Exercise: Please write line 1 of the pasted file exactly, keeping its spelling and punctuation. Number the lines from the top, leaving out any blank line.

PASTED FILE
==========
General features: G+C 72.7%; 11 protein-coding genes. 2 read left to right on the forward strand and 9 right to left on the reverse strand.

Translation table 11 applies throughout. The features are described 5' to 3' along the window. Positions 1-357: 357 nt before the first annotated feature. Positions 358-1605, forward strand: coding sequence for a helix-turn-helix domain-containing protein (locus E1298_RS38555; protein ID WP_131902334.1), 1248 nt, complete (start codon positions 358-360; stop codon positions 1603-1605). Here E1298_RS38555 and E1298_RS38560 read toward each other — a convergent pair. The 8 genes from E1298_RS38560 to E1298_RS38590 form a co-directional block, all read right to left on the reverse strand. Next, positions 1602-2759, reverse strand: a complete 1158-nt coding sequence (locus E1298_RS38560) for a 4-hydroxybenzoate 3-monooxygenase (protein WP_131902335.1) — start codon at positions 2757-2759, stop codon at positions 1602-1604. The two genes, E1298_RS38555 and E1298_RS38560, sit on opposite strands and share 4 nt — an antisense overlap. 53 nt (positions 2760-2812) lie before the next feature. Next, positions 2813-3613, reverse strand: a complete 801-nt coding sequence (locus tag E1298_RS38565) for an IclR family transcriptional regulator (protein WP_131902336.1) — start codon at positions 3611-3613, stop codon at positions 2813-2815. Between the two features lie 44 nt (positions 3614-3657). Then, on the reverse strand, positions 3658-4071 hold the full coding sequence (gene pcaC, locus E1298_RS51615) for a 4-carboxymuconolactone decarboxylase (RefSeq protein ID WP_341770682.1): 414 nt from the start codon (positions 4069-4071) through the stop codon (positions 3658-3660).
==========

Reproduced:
General features: G+C 72.7%; 11 protein-coding genes. 2 read left to right on the forward strand and 9 right to left on the reverse strand.